Every August in Louisiana, hundreds of first-year law students gather in classrooms to hear local attorneys hold forth on the ethics of the legal profession. The panelists inform the students that they’ve acquired, by virtue of enrollment, a duty to uphold the legal profession’s largely self-imposed standards: Don’t lie, cheat, plagiarize, fudge résumés or share client confidences. Tread with caution when using social media. And dress appropriately for court. The message is straightforward, aspirational and generally noncontroversial — the 10 Commandments in legalese.
Straightforward, that is, until one of the students asks how this canon accommodates the fact that lawyers in Louisiana routinely argue before judges to whom they have given campaign money.
At this point, the panel of well-meaning attorneys, through now jocular and at ease, grows quiet. The lawyers exchange flitting glances and shift in their seats. Finally, one of them offers a vague and halting response citing to “tradition” and “congeniality,” and the panel returns with relief to the finer points of stocking patterns and Facebook etiquette. Those students deserve a better answer. And so does the rest of Louisiana.
Louisiana’s practice of allowing attorneys and parties to appear before judges whose campaigns they have bankrolled has attracted national attention in recent years, and never for positive reasons. In 2008, for example, Tulane and Loyola professors published a study that strongly suggested a disturbing connection between campaign cash and the voting habits of certain Louisiana Supreme Court justices. (Under attack from the court and its defenders, the professors later acknowledged minor data errors that did not alter the study’s ultimate suggestion of corruption, and a subsequent corrected version of the study actually strengthened its original conclusions.)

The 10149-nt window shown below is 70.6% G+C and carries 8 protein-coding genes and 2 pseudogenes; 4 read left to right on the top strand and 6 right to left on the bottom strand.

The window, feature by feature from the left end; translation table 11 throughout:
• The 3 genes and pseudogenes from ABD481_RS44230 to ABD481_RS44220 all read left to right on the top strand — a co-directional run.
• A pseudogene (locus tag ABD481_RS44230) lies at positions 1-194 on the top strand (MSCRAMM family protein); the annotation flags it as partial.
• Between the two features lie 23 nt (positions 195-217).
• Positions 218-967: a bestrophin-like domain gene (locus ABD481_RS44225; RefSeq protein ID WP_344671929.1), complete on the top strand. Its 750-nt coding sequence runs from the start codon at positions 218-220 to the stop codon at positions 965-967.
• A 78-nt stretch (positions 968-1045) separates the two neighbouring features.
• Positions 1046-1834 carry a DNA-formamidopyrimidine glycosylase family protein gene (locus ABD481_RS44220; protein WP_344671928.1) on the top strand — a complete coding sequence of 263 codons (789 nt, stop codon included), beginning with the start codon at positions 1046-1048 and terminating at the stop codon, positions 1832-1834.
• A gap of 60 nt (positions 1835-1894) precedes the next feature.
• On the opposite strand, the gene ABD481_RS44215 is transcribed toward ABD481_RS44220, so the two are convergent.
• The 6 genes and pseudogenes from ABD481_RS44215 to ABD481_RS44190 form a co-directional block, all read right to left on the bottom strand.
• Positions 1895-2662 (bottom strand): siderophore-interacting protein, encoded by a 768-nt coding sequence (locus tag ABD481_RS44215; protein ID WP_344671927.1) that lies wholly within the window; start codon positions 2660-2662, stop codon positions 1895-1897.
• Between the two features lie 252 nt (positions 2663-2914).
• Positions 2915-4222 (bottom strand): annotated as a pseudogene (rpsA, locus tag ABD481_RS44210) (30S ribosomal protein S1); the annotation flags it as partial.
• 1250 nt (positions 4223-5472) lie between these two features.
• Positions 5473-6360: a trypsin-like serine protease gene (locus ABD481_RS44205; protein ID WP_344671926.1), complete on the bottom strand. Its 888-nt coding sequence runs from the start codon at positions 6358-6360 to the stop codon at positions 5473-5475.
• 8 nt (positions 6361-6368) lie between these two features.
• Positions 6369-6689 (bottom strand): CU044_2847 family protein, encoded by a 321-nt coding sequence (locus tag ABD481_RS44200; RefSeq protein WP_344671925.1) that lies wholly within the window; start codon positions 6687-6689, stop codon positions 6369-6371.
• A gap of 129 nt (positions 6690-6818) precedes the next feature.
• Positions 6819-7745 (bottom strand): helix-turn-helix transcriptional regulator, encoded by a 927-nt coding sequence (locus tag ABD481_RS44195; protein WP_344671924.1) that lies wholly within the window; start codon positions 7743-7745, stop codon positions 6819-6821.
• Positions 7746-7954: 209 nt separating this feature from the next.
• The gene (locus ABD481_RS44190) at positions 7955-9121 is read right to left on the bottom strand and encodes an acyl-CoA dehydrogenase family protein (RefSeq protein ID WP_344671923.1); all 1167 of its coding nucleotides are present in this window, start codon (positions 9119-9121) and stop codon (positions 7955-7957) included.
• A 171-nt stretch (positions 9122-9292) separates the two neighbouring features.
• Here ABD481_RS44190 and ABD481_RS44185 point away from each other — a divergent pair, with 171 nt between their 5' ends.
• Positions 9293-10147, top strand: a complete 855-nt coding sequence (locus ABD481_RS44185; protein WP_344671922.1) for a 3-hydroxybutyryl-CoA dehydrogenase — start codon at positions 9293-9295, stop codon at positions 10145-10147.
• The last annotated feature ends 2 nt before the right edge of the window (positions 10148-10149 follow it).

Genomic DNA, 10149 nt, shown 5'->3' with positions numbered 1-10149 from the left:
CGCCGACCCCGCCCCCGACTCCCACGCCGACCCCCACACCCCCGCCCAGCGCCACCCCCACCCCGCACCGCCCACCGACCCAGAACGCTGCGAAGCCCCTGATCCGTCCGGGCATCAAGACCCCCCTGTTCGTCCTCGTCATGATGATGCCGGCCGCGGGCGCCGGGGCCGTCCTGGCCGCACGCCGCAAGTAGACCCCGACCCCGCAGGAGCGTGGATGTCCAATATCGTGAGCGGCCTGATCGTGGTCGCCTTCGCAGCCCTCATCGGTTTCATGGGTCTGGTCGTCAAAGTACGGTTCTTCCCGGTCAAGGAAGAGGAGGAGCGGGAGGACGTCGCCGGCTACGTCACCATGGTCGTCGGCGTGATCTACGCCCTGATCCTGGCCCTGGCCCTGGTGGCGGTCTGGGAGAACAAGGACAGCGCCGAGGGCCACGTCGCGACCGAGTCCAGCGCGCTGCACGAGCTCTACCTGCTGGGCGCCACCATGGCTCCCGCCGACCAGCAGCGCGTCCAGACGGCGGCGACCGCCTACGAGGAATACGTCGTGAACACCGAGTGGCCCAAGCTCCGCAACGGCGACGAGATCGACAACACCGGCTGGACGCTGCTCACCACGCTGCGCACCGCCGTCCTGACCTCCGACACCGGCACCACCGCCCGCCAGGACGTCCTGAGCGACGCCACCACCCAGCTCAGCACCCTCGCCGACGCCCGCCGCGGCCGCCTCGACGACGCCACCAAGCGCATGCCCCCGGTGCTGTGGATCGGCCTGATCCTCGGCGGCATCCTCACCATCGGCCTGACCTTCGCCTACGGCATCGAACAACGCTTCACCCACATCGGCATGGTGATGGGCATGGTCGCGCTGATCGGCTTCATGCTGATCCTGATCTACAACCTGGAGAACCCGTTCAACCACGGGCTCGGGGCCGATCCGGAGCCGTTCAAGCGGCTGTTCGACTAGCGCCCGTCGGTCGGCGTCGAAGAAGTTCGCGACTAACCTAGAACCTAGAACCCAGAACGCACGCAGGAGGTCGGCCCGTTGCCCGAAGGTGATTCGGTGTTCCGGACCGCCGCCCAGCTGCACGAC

Two years later, Congress impeached New Orleans federal Judge Thomas Porteous for, among other charges, accepting money and other “things of value from attorneys who had cases pending before him.” Porteous, who was a state judge in Gretna for a decade before moving to the federal bench, defended his behavior as standard practice in Louisiana. Ninety-six U.S. senators found this practice unbecoming of a federal judge and convicted Porteous, making him just the eighth federal judge removed from office in this manner.
While Porteous’ deeds were of the cash-stuffed-envelope variety, studies show that even legally sanctioned gifts are widely believed — by lawyers, by the public, and by judges themselves — to influence rulings. This perception of corruption represents a threat to both rule of law and the constitutional due process rights of all Louisianians. In the words of U.S. Supreme Court Justice Anthony Kennedy, “the law commands allegiance only if it commands respect,” and it “commands respect only if the public thinks the judges are neutral.”
At a moment when federal campaign finance enforcers are conceding defeat in the face of a broadening flood of dark money, Louisiana’s civic leaders can seize this rare opportunity to make headlines for the right reason and chip away at the state’s hard-earned reputation for corruption. To that end, the Louisiana State Bar Association should recommend amending the Louisiana Code of Judicial Conduct to (1) require judges to publicly inform parties appearing before them of any perceived conflict of interest, including all campaign payments from the involved parties, attorneys and law firms; and (2) establish clearly defined rules mandating recusal when a significant perceived conflict exists.
Recognizing that many active lawyers and judges will be reluctant to criticize the system in which they operate, other community leaders must take the initial lead in calling for reform. Outgoing Tulane University President Scott Cowen did so last summer, heralding a citizen-driven departure from “a political culture of influence-peddling and cronyism” and declaring that “the fight is on.” Current Tulane President Michael Fitts, a lawyer by training, would do well by his predecessor to publicly advocate for these reforms, as would Tulane Law dean David Meyer, whose duties include maintaining my alma mater’s considerable reputation for civic involvement. Academics at Louisiana’s three other law schools — as well as retired state judges and prominent attorneys secure in their success — are similarly well-positioned to encourage the LSBA to act. At stake, after all, is nothing less than Louisianians’ faith in their courts — and the confidence of incoming law students every August.
Ben Fuchs is a 2014 graduate of Tulane University Law School.